EPA Wants Coal Emissions Cut 30%

    JAENSCHWALDE, GERMANY - AUGUST 20:  Steam rises from cooling towers at the Jaenschwalde coal-fired power plant on August 20, 2010 at Jaenschwalde, Germany. The Jaenschwalde power plant is one of the biggest single producers of CO2 gas in Europe. The area of northern Saxony and southern Brandenburg is scarred with active and former lignite coal mines that feed local power plants like Jaenschwalde, and a large-scale project is underway to flood the massive pits and convert them into lakes for tourism. The Lausitz and Middle German Mining and Administration Association (LMBV) is converting a total of 51 former mines into lakes, and a similar project is planned for former mines in neighboring Poland.  (Photo by Sean Gallup/Getty Images)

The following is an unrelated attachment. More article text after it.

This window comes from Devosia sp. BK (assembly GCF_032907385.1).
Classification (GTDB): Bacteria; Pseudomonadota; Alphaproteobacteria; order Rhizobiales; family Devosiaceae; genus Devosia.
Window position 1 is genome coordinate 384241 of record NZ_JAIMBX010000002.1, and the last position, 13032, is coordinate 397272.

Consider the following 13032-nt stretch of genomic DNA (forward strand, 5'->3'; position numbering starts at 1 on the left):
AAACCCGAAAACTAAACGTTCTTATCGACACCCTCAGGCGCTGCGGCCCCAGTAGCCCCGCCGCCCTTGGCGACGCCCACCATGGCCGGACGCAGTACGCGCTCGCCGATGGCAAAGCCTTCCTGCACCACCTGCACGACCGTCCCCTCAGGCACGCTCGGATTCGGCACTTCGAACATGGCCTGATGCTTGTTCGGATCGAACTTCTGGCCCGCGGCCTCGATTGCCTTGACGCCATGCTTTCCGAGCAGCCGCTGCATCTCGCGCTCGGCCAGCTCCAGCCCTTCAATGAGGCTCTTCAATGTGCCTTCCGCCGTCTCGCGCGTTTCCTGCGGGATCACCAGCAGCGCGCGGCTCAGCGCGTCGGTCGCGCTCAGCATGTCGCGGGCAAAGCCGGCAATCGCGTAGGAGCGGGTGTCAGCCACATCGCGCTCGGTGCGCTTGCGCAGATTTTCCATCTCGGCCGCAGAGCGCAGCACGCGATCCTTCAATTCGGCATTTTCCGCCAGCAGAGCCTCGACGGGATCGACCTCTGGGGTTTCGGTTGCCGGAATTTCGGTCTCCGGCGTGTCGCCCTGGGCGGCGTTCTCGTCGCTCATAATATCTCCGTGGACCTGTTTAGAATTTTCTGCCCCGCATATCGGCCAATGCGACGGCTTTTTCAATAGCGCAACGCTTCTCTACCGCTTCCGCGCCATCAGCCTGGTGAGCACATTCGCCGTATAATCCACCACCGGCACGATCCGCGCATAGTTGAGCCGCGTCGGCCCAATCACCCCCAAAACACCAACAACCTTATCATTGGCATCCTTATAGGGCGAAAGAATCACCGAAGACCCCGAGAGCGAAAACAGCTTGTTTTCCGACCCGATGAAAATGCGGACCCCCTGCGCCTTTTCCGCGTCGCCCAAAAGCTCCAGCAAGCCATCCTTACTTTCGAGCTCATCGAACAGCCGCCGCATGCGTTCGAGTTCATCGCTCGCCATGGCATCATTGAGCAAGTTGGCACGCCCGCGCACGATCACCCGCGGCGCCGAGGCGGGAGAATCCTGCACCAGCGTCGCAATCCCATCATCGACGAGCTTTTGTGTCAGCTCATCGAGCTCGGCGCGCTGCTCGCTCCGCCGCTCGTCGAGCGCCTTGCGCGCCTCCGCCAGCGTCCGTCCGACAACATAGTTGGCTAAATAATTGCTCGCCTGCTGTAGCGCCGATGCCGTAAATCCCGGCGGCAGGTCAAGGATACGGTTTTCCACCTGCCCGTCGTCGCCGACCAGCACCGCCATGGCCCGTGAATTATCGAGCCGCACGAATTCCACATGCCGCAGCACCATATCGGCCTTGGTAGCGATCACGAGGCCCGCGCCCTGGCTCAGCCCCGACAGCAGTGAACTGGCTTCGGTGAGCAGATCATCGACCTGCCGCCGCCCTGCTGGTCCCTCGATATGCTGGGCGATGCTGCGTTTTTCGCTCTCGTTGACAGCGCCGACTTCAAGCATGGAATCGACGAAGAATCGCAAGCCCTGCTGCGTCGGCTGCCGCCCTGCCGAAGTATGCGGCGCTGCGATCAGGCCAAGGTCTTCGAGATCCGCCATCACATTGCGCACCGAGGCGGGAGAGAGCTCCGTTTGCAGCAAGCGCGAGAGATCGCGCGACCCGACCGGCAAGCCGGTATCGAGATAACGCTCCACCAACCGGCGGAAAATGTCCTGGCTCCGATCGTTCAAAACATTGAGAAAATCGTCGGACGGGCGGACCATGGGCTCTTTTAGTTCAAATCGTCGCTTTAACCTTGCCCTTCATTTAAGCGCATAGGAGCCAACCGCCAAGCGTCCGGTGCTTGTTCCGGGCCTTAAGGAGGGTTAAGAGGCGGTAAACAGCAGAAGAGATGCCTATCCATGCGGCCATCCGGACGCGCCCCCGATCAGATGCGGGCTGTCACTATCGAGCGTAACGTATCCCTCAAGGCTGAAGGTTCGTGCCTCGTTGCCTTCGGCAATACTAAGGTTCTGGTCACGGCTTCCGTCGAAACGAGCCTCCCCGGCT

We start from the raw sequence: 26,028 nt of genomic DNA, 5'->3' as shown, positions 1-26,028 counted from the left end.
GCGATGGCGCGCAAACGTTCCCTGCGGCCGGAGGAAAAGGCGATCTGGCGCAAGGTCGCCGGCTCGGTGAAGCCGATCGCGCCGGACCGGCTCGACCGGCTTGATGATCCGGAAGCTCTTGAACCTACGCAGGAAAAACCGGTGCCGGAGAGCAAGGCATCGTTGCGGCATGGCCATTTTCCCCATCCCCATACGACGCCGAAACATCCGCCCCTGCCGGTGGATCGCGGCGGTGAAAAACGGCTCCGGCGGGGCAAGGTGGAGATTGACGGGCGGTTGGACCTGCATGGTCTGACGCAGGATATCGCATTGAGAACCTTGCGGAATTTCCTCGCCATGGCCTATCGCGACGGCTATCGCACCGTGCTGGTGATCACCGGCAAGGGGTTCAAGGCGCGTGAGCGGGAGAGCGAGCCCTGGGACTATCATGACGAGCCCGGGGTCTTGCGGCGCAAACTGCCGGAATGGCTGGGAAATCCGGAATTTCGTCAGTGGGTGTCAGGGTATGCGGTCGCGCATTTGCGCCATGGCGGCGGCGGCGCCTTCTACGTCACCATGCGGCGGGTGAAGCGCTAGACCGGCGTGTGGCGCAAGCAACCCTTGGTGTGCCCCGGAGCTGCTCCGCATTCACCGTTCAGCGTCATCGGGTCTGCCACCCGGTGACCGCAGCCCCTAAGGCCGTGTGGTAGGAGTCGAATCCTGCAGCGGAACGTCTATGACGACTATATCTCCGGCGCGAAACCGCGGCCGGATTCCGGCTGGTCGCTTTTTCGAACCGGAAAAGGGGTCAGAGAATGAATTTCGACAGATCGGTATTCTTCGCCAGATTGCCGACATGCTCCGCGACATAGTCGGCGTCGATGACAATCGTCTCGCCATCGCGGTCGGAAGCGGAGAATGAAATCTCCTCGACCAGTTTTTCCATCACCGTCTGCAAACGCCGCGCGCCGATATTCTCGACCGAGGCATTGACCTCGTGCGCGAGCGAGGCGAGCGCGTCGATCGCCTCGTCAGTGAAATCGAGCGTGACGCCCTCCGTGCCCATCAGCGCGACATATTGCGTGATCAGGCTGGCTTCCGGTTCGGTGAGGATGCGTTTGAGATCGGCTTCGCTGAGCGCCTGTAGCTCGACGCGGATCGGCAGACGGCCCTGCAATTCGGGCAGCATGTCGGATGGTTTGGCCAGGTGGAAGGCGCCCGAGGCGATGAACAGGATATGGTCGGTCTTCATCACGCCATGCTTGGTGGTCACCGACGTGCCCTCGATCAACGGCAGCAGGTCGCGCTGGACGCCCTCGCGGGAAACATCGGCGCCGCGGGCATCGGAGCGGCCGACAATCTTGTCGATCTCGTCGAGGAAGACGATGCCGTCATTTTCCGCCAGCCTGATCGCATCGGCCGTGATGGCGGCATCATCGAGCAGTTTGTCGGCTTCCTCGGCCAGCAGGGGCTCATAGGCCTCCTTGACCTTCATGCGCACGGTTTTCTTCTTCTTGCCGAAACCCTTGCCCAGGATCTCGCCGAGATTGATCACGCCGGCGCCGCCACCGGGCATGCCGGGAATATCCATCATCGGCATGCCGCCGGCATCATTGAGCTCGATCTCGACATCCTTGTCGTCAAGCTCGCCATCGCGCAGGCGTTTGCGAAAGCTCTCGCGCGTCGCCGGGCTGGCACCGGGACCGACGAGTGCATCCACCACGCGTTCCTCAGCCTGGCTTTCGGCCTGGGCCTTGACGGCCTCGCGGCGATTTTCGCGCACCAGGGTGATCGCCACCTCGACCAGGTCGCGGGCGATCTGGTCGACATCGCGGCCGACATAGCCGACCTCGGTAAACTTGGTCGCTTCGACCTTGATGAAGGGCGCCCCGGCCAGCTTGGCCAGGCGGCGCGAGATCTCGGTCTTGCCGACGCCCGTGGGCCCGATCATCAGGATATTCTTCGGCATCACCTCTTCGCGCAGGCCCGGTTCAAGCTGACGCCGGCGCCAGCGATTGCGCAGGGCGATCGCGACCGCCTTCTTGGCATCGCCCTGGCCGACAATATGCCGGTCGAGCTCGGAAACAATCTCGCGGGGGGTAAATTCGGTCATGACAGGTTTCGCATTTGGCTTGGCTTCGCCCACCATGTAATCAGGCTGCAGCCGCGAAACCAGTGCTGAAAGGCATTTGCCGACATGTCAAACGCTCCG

Sean Gallup/Getty

    The Environmental Protection Agency on Monday will announce the most sweeping effort to date by the United States government to combat climate change: a draft rule to seek a 30 percent reduction in carbon emissions by American power plants by the year 2030. The new plan will eventually completely restructure the U.S. energy industry, but give states a menu of options for how to achieve their emissions, including choices that wouldn't require them to immediately shut down coal-fired power plants, the largest source of greenhouse gases that have lead to the dangerous rise in global temperatures.

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